Hole up in the Blue Ridge Highlands’ Historic Downtown Hotels Feb 29, 2016

Need to get away from stress and the hustle-bustle of a busy life? Want to spend quality time with your significant other? Consider holing up in a lovely, historic hotel with room service, on-site dining, maybe spa services and a fitness center and town attractions within walking distance.

In addition to beautiful mountain views, the Blue Ridge Highlands is home to several exquisite historic hotels located in vibrant downtowns with a number of entertainment options. And the Blue Ridge Mountains are never out of sight.

Hotel Roanoke & Conference Center

110 Shenandoah Ave, Roanoke
540-985-5900; www.hotelroanoke.com
The “Grand Old Lady of Roanoke” began in 1882 as a rambling hotel of fewer than 36 rooms, built in a wheat field to serve the railroad traffic through town. Now the sprawling Tudor mansion has 331 four-star guestrooms and a 63,000-square-foot conference center and is managed by Hilton Hotels. With in-room movies, spa service, a fitness center, sauna, whirlpool, pub, occasional live music, majestic dining room, and various baronial parlors, the hotel tempts you to spend all weekend inside, especially if you’re a rail fan with a room overlooking the active railroad tracks.

But you would be missing all that downtown Roanoke has to offer, just two blocks away. The O. Winston Link Museum, housed with the Roanoke visitor’s center in a former train station, displays stunning images and artifacts of the steam train era. The Taubman Museum’s outstanding art exhibits, Roanoke City Market, the history and science museums of western Virginia, numerous small music venues, several dozen eateries, and the Virginia Museum of Transportation are all right across the rail tracks. Roanoke Valley’s excellent greenway system leads south to Mill Mountain and north to Valley View Mall. The hotel’s complimentary shuttle service can drop guests off at either end for more explorations and a healthful, 3- to 4-mile return walk.

General Francis Marion Hotel

107 East Main Street, Marion
276-783-4800; http://gfmhotel.com
The General Francis Marion Hotel was proclaimed the most elegant lodging establishment in Southwestern Virginia when it opened in 1927. Although it was born during the Prohibition, some speculate that the hotel’s upstairs floor tile motif of black rooster sporting a cocktail was code for “drinks served here.” The five-story Classical Revival hotel still transports you back to the Twenties, with its elegant bar, restaurant, card room, antiques, art gallery, and ice buckets that are delivered to your room. But the comfort and convenience of its renovations are thoroughly modern. Free high speed internet connections and garage parking are features, as is the complimentary breakfast of yogurt, waffles, and scrambled eggs made speedily on order.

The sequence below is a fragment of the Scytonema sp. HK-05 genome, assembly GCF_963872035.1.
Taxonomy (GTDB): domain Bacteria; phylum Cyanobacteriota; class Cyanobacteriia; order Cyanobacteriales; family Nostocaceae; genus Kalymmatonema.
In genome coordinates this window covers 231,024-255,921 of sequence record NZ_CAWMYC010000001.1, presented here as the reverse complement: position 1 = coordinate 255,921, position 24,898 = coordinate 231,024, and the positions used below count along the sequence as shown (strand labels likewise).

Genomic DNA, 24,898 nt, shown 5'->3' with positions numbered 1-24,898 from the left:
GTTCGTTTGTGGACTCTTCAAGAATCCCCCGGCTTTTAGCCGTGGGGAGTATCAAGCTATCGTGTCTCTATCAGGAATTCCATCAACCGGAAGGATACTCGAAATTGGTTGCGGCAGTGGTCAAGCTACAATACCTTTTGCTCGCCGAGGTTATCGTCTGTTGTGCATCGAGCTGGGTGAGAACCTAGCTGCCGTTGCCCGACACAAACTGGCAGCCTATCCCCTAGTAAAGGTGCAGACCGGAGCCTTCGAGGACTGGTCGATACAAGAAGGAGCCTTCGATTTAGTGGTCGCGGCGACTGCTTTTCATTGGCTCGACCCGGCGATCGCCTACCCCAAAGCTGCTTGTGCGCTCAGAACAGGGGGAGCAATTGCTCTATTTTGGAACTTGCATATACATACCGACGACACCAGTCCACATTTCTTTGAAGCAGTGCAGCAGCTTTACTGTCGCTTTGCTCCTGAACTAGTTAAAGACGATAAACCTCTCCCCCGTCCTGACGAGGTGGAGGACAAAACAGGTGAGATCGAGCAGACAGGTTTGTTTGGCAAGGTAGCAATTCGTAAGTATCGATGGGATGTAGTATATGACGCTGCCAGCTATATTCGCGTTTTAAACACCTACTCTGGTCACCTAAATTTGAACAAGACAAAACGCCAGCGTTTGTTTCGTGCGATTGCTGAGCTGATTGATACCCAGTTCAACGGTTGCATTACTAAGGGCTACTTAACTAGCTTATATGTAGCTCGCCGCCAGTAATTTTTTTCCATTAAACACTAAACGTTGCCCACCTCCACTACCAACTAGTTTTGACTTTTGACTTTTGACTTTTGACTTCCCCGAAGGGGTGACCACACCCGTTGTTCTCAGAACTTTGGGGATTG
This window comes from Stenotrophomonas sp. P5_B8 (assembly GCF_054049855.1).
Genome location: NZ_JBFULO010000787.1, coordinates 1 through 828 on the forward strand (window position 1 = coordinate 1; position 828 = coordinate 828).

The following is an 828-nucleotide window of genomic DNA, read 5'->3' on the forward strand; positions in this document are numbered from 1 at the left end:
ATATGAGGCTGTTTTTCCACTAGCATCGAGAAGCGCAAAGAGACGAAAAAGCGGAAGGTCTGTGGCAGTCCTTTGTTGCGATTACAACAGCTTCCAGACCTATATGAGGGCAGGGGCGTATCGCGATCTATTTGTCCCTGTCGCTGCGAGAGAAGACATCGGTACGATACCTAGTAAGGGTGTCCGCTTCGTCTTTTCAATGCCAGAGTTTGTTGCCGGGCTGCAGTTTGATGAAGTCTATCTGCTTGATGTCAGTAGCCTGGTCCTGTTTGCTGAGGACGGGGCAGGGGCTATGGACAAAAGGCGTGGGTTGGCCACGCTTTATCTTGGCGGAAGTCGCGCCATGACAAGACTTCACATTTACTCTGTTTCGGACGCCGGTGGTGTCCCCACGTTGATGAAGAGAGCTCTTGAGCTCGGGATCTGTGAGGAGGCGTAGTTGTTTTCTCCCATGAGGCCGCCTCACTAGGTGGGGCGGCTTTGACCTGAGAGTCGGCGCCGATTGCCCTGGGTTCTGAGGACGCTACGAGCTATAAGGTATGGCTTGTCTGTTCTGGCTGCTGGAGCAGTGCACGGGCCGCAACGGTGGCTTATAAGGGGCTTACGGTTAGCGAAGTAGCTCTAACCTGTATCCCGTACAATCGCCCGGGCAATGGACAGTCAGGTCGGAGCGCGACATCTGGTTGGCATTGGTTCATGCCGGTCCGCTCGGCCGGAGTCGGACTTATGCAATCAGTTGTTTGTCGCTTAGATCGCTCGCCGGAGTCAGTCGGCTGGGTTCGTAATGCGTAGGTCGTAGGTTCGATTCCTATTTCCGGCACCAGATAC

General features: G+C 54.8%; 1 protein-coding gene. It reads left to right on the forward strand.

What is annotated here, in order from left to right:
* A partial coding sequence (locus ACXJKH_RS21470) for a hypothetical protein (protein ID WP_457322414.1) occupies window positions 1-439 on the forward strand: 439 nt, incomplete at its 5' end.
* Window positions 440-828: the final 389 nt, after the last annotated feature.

The Smyth County town of Marion is a treat waiting to be fully discovered. Just steps from the hotel, the stunning Mayan Revival Lincoln Theatre stages concerts, including the PBS bluegrass series, “Song of the Mountains.” On second Friday evenings Marion’s Appalachian Spirit art gallery spreads to storefronts all over town, offering food and entertainment as well as visual fare. The hotel is only four blocks from a gurgling trout stream and riverside walking path. Hungry Mother State Park’s lake and trails lie a few minutes up the mountain, and the challenging motorcycle ride, Back of the Dragon, heads north out of town on Route 16.

Martha Washington Inn & Spa

150 W Main St, Abingdon
(276) 628-3161; www.marthawashingtoninn.com
The Martha Washington Inn was built in 1832 by General Francis Preston for his wife, Sarah, the niece of Revolutionary War hero Patrick Henry. The original brick residence still comprises the inn’s central structure and the Preston parlor is now the main lobby. In the interim, the building has served as a women’s college, a Civil War hospital, and a resident for Barter Theatre actors. In its nearly 80 years as an inn, “The Martha” has hosted Harry Truman, Eleanor Roosevelt, Jimmy Carter, Elizabeth Taylor and other famous guests. So imagine, as you descend the grand staircase, how many boot and slipper-clad feet you are following.

Today the gracious, four-star inn offers 61 rooms, furnished with canopied beds and other antiques and period reproductions. The rooms, service, and dining are worth the trip to Abingdon, even if you don’t try out the new salt water indoor pool and the full-service spa. But you should. In addition to the standard hot-stone, Swedish, and deep-tissue massages, guests have the opportunity to experience aromatherapy, chakra balancing, and full body masque treatments. A sunny fitness area and Jacuzzi are also available. The Martha’s Creeper Express service equips and shuttles guests to Whitetop Mountain for a three-hour downhill bicycling through the mountain forest. For those who want to stay in town, the Barter Theatre, Abingdon museums, shops, and galleries are just a short stroll away.

Coming – the George Wythe Hotel, Wytheville

The landmark George Wythe Hotel at 170 East Main Street, Wytheville, is being renovated by Smith Enterprises into a 30-room boutique hotel with a full service restaurant, lounge, fitness center, banquet room, and meeting areas.

For updates, check www.smithenterprisesinc.com.

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